Profits at the owner of the British Grand Prix accelerated to a record £3m last year thanks to the success of superstar driver Lewis Hamilton, according to accounts due to be filed this month.
Hamilton took the Formula One title last year and won the British GP on the way. The race attracted 120,000 spectators – the third-biggest crowd ever at Silverstone, the Northamptonshire track which hosts the race. However, despite its fortunes being boosted, the race’s future is under threat after a property deal in 2013 left it in need of new investment.
The British GP is run by Silverstone’s owner, the British Racing Drivers Club (BRDC), a group of 850 members including Hamilton and other British F1 icons Nigel Mansell and Damon Hill.
Silverstone has a contract to host the British GP until 2026 but is struggling after losing rental income. Two years ago it sold a lease on 280 acres of land to clear its debts. This had previously plugged the difference between the increase in ticket sales each year and the 5 per cent annual rise in the race hosting fee, which currently stands at an estimated £16m. Its plight led to it paying the hosting fee for the British GP in arrears and it faces a crunch year as Formula One’s chief executive, Bernie Ecclestone, has the right to terminate the contract in 2016 if its finances don’t improve.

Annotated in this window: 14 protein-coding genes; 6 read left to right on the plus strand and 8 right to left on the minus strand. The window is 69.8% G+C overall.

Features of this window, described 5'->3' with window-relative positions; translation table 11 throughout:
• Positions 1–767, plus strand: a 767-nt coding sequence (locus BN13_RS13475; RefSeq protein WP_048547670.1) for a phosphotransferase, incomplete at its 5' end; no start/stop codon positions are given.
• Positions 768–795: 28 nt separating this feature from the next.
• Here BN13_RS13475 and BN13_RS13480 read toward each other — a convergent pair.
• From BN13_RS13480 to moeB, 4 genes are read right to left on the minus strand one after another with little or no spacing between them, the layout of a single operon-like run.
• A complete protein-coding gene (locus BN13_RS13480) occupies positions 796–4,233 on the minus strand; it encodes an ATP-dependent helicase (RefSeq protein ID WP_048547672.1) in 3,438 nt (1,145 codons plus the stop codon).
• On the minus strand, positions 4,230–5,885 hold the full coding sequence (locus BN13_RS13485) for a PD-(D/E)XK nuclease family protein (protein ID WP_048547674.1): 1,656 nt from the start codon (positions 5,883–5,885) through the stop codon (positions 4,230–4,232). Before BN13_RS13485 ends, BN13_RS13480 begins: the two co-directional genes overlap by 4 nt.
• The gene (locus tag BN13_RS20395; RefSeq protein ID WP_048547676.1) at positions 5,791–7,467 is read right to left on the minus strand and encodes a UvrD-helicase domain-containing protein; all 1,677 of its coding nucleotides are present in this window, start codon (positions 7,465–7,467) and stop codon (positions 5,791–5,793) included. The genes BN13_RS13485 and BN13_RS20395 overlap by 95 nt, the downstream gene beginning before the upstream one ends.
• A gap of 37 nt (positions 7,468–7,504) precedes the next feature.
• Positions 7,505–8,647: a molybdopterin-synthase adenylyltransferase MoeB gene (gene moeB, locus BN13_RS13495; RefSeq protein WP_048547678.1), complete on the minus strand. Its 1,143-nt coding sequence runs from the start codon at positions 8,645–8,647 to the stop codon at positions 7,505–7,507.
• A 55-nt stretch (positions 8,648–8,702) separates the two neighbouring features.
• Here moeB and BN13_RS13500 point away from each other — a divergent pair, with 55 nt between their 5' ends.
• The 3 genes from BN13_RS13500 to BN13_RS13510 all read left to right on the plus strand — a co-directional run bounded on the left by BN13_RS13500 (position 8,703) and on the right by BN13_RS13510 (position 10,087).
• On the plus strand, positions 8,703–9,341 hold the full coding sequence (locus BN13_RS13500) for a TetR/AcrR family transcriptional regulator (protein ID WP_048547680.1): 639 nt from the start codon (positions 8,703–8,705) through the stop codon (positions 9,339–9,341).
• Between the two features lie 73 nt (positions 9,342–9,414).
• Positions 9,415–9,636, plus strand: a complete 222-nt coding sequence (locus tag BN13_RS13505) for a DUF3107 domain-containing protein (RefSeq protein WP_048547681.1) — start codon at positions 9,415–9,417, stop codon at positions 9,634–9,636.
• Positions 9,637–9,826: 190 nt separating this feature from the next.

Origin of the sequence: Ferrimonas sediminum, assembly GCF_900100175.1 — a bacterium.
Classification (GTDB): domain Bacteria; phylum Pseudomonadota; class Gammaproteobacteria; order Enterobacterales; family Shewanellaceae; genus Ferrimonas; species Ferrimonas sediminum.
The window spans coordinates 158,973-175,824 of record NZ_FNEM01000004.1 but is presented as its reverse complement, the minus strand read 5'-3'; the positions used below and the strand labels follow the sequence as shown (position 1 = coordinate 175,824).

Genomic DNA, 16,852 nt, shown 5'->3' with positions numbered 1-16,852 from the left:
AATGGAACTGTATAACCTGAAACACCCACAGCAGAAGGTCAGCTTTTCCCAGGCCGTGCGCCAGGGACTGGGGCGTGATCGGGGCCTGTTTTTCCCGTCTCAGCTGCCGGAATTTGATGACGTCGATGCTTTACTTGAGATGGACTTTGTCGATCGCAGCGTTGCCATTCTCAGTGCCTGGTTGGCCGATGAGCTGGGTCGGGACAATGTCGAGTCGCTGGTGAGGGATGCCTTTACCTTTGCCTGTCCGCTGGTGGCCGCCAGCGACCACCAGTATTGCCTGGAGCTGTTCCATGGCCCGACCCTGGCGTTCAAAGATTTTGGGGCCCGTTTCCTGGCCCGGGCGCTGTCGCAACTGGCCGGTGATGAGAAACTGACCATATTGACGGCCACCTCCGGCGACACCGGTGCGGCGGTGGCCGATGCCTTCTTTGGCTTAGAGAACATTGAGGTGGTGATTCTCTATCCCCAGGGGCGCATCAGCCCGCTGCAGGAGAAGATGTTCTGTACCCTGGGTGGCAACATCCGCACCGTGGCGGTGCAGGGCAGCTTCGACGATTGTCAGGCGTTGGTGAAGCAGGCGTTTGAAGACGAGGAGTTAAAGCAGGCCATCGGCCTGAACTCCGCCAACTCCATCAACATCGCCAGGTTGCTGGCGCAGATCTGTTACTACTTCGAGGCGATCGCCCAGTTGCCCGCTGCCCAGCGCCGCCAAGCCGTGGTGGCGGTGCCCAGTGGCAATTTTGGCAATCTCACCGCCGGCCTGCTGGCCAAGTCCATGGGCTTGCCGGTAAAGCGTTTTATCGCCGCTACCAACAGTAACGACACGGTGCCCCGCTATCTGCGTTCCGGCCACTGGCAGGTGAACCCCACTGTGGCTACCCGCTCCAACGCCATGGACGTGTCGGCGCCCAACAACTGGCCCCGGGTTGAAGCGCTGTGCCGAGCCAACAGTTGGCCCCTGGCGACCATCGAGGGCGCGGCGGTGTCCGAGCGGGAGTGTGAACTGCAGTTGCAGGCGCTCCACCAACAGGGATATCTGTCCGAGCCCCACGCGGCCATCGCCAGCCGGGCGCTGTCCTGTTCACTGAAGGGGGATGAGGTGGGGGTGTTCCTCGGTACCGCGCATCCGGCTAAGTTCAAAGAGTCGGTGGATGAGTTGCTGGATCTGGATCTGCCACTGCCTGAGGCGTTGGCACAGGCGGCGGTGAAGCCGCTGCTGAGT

The BRDC’s accounts for the year ending 31 December 2014 were distributed to members in advance of its AGM on Wednesday and show that revenue rose £2.8m to £54.7m. About half of this comes from the British GP, with the remainder from other events and track hire. The rising revenue fuelled the threefold increase in pre-tax profits to £3m – the highest in the past decade. Revenue was also propped up by a revaluation of the track, plant and machinery by the property specialist Jones Lang Lasalle which increased their value by £7.4m to £22.9m.
Silverstone’s managing director, Patrick Allen, who joined in January, says new investment is needed. “Our assets are static. We can revalue them and that fixes a hole in our balance sheet which, when I was brought in, was pretty weak and, to be honest, remains so. What it needs is a capital injection.”
The new business plan has reduced staff costs by £1.2m from £5.6m and introduced a “low-cost airline” ticket pricing model which led to 20,000 more spectators attending this year’s British GP. It is on track to boost the bottom line again. BRDC chairman John Grant said: “Although we remain cautious about the full-year outlook, we are increasingly confident of meeting or exceeding our targets for the year.”Reuse content